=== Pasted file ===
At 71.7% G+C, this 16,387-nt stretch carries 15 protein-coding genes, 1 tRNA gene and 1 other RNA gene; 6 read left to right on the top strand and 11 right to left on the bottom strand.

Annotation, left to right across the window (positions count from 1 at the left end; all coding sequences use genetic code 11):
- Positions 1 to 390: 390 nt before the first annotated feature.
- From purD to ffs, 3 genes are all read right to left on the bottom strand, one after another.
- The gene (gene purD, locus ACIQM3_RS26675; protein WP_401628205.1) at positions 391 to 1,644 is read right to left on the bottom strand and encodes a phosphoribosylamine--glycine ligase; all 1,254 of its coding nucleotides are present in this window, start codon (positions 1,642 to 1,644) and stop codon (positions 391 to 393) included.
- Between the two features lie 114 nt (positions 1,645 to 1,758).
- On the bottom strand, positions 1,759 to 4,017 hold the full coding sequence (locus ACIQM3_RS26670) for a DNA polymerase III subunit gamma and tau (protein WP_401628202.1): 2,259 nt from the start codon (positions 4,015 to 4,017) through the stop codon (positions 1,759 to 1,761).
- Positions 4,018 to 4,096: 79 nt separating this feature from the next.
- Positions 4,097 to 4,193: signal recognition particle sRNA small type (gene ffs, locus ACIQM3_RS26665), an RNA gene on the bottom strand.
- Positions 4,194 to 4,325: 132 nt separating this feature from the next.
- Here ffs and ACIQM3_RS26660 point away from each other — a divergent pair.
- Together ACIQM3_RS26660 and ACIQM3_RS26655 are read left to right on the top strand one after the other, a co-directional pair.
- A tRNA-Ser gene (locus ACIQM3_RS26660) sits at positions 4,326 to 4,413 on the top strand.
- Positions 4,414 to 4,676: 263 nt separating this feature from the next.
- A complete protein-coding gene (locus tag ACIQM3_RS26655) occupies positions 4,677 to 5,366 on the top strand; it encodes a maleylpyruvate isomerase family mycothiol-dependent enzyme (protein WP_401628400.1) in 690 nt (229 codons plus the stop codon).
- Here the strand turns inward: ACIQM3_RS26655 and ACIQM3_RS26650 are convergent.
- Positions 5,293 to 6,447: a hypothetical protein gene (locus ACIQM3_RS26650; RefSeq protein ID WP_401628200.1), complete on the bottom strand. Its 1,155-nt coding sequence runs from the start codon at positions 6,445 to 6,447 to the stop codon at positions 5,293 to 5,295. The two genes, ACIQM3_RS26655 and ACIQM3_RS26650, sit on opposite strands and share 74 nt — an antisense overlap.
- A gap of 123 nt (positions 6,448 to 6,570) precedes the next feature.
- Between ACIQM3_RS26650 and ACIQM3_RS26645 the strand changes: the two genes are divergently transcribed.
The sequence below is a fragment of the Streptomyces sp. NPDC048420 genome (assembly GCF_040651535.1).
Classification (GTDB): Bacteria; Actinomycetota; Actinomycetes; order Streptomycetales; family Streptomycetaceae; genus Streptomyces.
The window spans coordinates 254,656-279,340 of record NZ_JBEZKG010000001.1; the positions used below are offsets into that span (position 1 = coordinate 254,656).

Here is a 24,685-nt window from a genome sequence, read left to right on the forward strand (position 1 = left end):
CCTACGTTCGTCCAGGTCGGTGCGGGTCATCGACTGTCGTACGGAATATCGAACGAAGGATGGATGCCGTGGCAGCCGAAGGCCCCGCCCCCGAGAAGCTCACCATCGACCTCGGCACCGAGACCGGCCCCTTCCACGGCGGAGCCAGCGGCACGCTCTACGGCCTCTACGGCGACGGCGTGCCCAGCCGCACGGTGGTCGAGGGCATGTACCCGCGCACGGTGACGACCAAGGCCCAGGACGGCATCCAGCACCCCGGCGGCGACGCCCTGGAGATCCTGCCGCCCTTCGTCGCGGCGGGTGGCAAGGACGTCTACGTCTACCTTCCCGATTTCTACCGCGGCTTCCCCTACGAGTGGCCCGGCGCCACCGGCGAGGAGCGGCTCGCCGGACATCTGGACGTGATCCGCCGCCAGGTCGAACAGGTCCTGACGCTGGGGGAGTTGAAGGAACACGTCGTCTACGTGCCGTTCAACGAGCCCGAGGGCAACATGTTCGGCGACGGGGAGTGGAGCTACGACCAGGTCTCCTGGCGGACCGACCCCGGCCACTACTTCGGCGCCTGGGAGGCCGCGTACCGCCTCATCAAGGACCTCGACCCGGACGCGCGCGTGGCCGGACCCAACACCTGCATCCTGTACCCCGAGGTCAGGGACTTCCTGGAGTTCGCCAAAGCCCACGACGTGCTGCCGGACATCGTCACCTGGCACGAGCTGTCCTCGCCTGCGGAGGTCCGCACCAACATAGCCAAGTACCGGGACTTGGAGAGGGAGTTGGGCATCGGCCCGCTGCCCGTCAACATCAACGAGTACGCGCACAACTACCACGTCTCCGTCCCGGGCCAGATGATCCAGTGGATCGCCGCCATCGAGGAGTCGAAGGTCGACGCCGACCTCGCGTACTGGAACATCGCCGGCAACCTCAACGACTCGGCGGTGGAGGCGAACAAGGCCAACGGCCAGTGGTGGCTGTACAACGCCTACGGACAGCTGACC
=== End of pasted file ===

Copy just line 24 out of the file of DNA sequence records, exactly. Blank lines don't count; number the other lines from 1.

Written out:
CCTACGTTCGTCCAGGTCGGTGCGGGTCATCGACTGTCGTACGGAATATCGAACGAAGGATGGATGCCGTGGCAGCCGAAGGCCCCGCCCCCGAGAAGCTCACCATCGACCTCGGCACCGAGACCGGCCCCTTCCACGGCGGAGCCAGCGGCACGCTCTACGGCCTCTACGGCGACGGCGTGCCCAGCCGCACGGTGGTCGAGGGCATGTACCCGCGCACGGTGACGACCAAGGCCCAGGACGGCATCCAGCACCCCGGCGGCGACGCCCTGGAGATCCTGCCGCCCTTCGTCGCGGCGGGTGGCAAGGACGTCTACGTCTACCTTCCCGATTTCTACCGCGGCTTCCCCTACGAGTGGCCCGGCGCCACCGGCGAGGAGCGGCTCGCCGGACATCTGGACGTGATCCGCCGCCAGGTCGAACAGGTCCTGACGCTGGGGGAGTTGAAGGAACACGTCGTCTACGTGCCGTTCAACGAGCCCGAGGGCAACATGTTCGGCGACGGGGAGTGGAGCTACGACCAGGTCTCCTGGCGGACCGACCCCGGCCACTACTTCGGCGCCTGGGAGGCCGCGTACCGCCTCATCAAGGACCTCGACCCGGACGCGCGCGTGGCCGGACCCAACACCTGCATCCTGTACCCCGAGGTCAGGGACTTCCTGGAGTTCGCCAAAGCCCACGACGTGCTGCCGGACATCGTCACCTGGCACGAGCTGTCCTCGCCTGCGGAGGTCCGCACCAACATAGCCAAGTACCGGGACTTGGAGAGGGAGTTGGGCATCGGCCCGCTGCCCGTCAACATCAACGAGTACGCGCACAACTACCACGTCTCCGTCCCGGGCCAGATGATCCAGTGGATCGCCGCCATCGAGGAGTCGAAGGTCGACGCCGACCTCGCGTACTGGAACATCGCCGGCAACCTCAACGACTCGGCGGTGGAGGCGAACAAGGCCAACGGCCAGTGGTGGCTGTACAACGCCTACGGACAGCTGACC